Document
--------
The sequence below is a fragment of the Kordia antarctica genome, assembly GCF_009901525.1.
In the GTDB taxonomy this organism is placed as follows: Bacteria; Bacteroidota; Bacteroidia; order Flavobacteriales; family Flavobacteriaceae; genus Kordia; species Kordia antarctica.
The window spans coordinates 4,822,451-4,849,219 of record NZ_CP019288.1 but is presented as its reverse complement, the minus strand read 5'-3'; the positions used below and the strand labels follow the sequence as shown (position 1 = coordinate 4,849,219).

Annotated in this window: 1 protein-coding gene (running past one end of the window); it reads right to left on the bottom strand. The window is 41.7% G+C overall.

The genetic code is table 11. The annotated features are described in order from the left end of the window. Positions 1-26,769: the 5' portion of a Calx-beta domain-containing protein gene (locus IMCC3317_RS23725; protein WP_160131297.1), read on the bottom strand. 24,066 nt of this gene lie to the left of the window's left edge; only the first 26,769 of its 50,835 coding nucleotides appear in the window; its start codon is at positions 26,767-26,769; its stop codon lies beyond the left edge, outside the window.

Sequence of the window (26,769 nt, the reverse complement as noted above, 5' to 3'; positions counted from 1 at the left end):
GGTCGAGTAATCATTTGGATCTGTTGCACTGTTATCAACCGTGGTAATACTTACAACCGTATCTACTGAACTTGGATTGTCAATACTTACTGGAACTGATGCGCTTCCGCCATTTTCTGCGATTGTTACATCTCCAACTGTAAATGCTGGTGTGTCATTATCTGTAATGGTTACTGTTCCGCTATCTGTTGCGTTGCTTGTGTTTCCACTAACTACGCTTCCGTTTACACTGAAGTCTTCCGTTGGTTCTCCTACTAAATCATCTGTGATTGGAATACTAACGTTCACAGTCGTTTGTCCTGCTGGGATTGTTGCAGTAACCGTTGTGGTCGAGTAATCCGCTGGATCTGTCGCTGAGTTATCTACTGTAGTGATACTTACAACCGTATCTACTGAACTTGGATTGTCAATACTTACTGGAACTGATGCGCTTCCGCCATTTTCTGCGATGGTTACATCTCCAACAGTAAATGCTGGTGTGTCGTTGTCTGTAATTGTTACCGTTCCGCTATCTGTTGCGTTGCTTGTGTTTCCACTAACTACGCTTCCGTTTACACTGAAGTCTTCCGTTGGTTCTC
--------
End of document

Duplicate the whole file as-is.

The sequence below is a fragment of the Kordia antarctica genome, assembly GCF_009901525.1.
In the GTDB taxonomy this organism is placed as follows: Bacteria; Bacteroidota; Bacteroidia; order Flavobacteriales; family Flavobacteriaceae; genus Kordia; species Kordia antarctica.
The window spans coordinates 4,822,451-4,849,219 of record NZ_CP019288.1 but is presented as its reverse complement, the minus strand read 5'-3'; the positions used below and the strand labels follow the sequence as shown (position 1 = coordinate 4,849,219).

Annotated in this window: 1 protein-coding gene (running past one end of the window); it reads right to left on the bottom strand. The window is 41.7% G+C overall.

The genetic code is table 11. The annotated features are described in order from the left end of the window. Positions 1-26,769: the 5' portion of a Calx-beta domain-containing protein gene (locus IMCC3317_RS23725; protein WP_160131297.1), read on the bottom strand. 24,066 nt of this gene lie to the left of the window's left edge; only the first 26,769 of its 50,835 coding nucleotides appear in the window; its start codon is at positions 26,767-26,769; its stop codon lies beyond the left edge, outside the window.

Sequence of the window (26,769 nt, the reverse complement as noted above, 5' to 3'; positions counted from 1 at the left end):
GGTCGAGTAATCATTTGGATCTGTTGCACTGTTATCAACCGTGGTAATACTTACAACCGTATCTACTGAACTTGGATTGTCAATACTTACTGGAACTGATGCGCTTCCGCCATTTTCTGCGATTGTTACATCTCCAACTGTAAATGCTGGTGTGTCATTATCTGTAATGGTTACTGTTCCGCTATCTGTTGCGTTGCTTGTGTTTCCACTAACTACGCTTCCGTTTACACTGAAGTCTTCCGTTGGTTCTCCTACTAAATCATCTGTGATTGGAATACTAACGTTCACAGTCGTTTGTCCTGCTGGGATTGTTGCAGTAACCGTTGTGGTCGAGTAATCCGCTGGATCTGTCGCTGAGTTATCTACTGTAGTGATACTTACAACCGTATCTACTGAACTTGGATTGTCAATACTTACTGGAACTGATGCGCTTCCGCCATTTTCTGCGATGGTTACATCTCCAACAGTAAATGCTGGTGTGTCGTTGTCTGTAATTGTTACCGTTCCGCTATCTGTTGCGTTGCTTGTGTTTCCACTAACTACGCTTCCGTTTACACTGAAGTCTTCCGTTGGTTCTC